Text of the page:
The trials and tribulations of running a wildlife rehabilitation centre
The morning sun was starting to make us sweat as we sat on the ground in a circle and waited. There wasn’t a breath of wind as small puffs of pale-yellow dust rose into the air, kicked up by four inquisitive creatures who were making their way towards us. Slowly but surely, they got within arm’s reach as grunts, squeaks, oinks and sniffling filled the dry Namibian air. Before we knew it we were surrounded by four adorable young warthogs, their tails swinging wildly as they came to investigate the new visitors to their home, with one warthog eyeing me out with particular interest…
It’s not often you get to say that you have been pushed over by a curious warthog, his knees jabbing into your chest as he makes his way to your face, snout leaving muddy ‘kisses’ on your neck and cheek… and all the while a lone meerkat looks on big-eyed from a nearby rock, as the curious and friendly warthogs entertain us with their antics.
As amusing as this would be if it were a cut scene from The Lion King, it was, in fact, something that happened while visiting REST – the Rare and Endangered Species Trust – in Namibia, where I had the pleasure of meeting ‘Monte’ the warthog, along with his adopted siblings; ‘Dexter’ the meerkat; and a host of other wild animals in need of care and rehabilitation.
REST is a non-profit organisation founded in 2000 by conservationist and animal rehabilitator extraordinaire Maria Diekmann. She, along with her hard-working team, aims to bring attention to some of the most misunderstood and endangered animals in Namibia.
Initially, they began by helping only Cape vultures, but after a few years, it became apparent that there were a few species that needed specific support in Namibia. Now their research focuses on the ‘Forgotten Five + 1’ – the African wild dog, Cape vulture, Damara dik-dik, dwarf python, spotted rubber frog, and the pangolin.
The warthog encounter occurred during one of the daily tours that REST offers, where visitors are shown around the centre with the possibility of meeting wild animals that are currently being looked after. One of REST’s key beliefs is that all animals that arrive should be released back into the wild if possible. Visitors to REST cannot be guaranteed to see specific animal species at the centre, as young or injured animals at the centre may be there one month, but the next month could have been returned to the wild.
The warthog orphans were raised by Maria and her team, having been rescued when they were just piglets. They were rewilded some time ago, and are now free to roam, but occasionally come back to the centre for a visit – and it was just luck that I happened to be there on the day they visited.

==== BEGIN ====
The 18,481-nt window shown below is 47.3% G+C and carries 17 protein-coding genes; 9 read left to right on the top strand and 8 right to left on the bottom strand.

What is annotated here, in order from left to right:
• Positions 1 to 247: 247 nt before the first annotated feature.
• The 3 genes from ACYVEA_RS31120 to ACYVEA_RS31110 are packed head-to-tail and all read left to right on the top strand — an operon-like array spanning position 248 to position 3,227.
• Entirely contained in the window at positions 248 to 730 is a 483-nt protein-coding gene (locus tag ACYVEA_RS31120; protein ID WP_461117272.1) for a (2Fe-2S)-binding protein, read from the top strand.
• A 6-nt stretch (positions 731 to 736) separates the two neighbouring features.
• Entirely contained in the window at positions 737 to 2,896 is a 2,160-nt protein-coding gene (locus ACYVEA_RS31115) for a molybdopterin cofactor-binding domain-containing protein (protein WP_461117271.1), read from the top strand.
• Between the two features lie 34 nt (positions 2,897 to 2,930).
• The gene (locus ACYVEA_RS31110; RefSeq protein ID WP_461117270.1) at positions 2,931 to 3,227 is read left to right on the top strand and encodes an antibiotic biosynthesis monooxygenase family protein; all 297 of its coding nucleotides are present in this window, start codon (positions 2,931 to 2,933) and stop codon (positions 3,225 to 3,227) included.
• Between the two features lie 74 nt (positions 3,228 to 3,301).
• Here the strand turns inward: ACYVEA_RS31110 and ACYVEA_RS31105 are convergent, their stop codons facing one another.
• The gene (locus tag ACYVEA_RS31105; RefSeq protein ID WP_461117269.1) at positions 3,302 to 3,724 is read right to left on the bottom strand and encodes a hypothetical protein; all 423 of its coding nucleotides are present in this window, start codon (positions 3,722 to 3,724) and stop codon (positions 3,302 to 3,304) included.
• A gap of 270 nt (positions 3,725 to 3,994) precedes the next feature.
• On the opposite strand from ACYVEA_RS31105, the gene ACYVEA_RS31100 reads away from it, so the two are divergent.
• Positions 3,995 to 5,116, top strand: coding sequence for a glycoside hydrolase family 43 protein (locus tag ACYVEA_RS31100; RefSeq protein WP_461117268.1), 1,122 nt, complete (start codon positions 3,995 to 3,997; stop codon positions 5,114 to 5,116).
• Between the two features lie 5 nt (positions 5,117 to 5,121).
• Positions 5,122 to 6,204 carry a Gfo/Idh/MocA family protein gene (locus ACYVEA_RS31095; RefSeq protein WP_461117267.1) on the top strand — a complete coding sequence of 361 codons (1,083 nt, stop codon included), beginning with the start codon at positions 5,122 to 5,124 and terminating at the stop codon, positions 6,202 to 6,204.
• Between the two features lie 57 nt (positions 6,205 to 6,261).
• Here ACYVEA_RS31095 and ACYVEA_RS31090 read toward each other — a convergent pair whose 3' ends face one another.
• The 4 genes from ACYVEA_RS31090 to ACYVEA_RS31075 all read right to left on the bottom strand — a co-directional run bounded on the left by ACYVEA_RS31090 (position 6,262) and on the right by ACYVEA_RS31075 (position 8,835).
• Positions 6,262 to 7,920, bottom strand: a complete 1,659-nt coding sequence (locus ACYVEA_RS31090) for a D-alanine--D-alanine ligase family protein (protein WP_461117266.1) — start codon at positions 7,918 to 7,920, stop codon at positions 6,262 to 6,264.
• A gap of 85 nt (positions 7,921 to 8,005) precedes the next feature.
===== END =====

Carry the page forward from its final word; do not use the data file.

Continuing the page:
And of course, there is Dexter the meerkat. He was rescued as a baby and was raised at the centre until ready for release. However, because meerkats are sociable animals and there are no other meerkats around, Dexter decided to hang around and adopt Maria and her team into his colony. He disappears into a burrow at night, but prefers the company of humans during the day and often is found following the team around as they go about their daily activities, chirping away in typical meerkat fashion.
There are a few non-releasable animals at the centre, such as birds of prey who are unable to fly. Walking into the expansive aviary, visitors can meet two non-releasable Cape vultures and spotted eagle-owls, a bateleur, tawny eagles, and a couple of tortoises (which Maria hopes will eventually be released).
While inside the aviary, Maria explains to the visitors the plight that vultures face, and how REST was in 2004 the first in Africa to fit a satellite tracking unit on a vulture. From there, RESTs satellite successes grew to eventually having tracking on six Cape vultures and one suspected hybrid – all for research and conservation purposes.
Vultures are endangered because of poisoned bait, dropped by cattle ranchers in their bid to wipe out jackals, and by elephant and rhino poachers, who have caught on to the fact that vultures circling a recently killed elephant or rhino can alert law-enforcement officials and game rangers that poachers are in the area – so they leave poison on the carcasses to kill the vultures. Read more about why vultures are under threat.
When asked about the highlights of running a rehabilitation centre, Maria replied:
“Rehabilitating a bird. Taking it outside. Letting it go and watching it fly off. And I can raise that bird or rehabilitate that bird for a year, feed it every day, love it and have a name for it and people ask how could you possibly let it go? But you know what? That bird loves you, and you love it. And knowing that is all that matters.”